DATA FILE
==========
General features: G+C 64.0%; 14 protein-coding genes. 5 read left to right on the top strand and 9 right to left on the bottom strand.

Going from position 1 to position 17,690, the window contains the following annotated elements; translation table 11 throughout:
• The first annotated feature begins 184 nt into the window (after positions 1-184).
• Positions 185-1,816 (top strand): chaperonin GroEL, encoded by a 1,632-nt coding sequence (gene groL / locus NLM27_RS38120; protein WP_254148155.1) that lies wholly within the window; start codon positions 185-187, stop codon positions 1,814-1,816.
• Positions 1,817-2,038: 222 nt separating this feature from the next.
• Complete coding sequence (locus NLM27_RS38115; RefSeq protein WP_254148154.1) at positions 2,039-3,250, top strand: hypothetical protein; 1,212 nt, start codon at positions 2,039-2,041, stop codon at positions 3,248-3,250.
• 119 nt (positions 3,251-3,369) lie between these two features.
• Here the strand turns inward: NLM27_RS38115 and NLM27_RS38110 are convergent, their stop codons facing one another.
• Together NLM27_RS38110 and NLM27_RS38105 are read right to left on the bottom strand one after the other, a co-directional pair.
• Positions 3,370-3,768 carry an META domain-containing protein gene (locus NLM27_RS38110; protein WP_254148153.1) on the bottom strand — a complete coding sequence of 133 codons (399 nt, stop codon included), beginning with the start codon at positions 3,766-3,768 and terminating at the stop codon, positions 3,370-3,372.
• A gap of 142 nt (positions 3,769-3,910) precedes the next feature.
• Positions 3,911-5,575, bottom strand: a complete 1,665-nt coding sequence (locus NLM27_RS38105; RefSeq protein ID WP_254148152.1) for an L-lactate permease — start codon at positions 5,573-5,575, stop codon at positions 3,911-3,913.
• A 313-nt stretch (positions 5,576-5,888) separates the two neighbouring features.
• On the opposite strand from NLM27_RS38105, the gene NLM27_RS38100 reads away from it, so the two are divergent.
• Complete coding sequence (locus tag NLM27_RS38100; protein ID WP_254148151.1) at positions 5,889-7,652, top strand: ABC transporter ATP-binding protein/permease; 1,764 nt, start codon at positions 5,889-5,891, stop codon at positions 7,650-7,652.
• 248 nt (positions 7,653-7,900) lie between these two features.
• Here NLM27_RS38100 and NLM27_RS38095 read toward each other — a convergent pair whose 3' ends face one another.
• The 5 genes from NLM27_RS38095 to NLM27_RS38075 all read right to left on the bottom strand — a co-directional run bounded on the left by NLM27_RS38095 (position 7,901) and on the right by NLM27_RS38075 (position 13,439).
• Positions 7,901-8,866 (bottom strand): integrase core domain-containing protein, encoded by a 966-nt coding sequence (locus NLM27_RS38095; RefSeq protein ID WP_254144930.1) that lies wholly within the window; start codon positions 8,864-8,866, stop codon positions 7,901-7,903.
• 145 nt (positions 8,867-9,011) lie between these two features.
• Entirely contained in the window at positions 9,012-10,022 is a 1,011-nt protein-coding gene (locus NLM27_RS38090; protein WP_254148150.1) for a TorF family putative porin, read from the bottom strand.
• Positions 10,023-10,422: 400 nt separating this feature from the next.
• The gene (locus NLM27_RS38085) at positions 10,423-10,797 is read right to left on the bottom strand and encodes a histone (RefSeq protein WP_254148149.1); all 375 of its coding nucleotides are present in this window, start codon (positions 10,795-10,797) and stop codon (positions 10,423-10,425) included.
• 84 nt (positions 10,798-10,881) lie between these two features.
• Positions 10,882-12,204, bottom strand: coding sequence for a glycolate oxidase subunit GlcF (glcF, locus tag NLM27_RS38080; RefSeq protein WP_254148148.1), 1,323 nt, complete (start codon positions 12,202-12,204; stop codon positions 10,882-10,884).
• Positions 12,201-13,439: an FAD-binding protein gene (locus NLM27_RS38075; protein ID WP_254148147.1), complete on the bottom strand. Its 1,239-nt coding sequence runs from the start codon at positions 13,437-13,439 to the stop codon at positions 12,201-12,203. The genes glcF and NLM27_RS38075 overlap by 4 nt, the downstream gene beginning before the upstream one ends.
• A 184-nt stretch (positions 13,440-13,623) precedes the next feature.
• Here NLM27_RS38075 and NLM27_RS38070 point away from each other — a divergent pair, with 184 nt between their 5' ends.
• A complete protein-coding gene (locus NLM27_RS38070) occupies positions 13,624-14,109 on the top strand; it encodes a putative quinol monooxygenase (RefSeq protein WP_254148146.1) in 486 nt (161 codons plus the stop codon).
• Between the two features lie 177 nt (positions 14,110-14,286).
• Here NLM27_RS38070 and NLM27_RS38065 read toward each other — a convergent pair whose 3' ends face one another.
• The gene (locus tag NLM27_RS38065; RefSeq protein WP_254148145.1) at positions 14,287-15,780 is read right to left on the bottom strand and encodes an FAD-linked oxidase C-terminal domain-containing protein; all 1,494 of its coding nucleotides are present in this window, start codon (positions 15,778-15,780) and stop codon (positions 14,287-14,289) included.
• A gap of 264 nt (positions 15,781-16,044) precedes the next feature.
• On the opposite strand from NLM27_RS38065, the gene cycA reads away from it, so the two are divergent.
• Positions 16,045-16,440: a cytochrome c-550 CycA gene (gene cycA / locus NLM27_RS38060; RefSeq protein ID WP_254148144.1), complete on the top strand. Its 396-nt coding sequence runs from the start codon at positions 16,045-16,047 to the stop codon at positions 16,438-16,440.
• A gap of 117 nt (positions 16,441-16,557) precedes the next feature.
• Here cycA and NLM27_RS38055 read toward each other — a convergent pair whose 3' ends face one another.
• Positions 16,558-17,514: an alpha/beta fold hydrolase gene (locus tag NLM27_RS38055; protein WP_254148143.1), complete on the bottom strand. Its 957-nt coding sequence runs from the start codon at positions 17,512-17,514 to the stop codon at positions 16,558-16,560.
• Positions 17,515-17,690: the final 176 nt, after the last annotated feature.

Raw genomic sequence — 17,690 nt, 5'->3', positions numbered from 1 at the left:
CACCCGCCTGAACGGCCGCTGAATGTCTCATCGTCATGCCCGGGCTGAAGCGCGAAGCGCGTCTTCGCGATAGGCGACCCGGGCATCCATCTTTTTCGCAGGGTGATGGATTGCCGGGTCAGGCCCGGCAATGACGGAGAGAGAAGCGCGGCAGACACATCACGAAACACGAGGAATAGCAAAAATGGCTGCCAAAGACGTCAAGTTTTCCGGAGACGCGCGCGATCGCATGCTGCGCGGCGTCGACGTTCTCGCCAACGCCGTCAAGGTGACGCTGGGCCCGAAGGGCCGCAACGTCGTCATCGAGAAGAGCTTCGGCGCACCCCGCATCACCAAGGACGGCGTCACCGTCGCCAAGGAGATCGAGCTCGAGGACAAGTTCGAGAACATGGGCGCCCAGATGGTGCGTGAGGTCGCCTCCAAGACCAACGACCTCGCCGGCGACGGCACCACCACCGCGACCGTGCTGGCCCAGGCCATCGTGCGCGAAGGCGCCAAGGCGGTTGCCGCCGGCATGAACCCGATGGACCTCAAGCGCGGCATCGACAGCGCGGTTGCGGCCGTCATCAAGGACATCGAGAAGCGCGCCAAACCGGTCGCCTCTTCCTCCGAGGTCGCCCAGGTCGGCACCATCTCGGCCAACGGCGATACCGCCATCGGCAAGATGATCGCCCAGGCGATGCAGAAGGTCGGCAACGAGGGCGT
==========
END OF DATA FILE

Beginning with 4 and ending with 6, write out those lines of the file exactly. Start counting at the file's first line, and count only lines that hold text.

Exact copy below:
• Positions 185-1,816 (top strand): chaperonin GroEL, encoded by a 1,632-nt coding sequence (gene groL / locus NLM27_RS38120; protein WP_254148155.1) that lies wholly within the window; start codon positions 185-187, stop codon positions 1,814-1,816.
• Positions 1,817-2,038: 222 nt separating this feature from the next.
• Complete coding sequence (locus NLM27_RS38115; RefSeq protein WP_254148154.1) at positions 2,039-3,250, top strand: hypothetical protein; 1,212 nt, start codon at positions 2,039-2,041, stop codon at positions 3,248-3,250.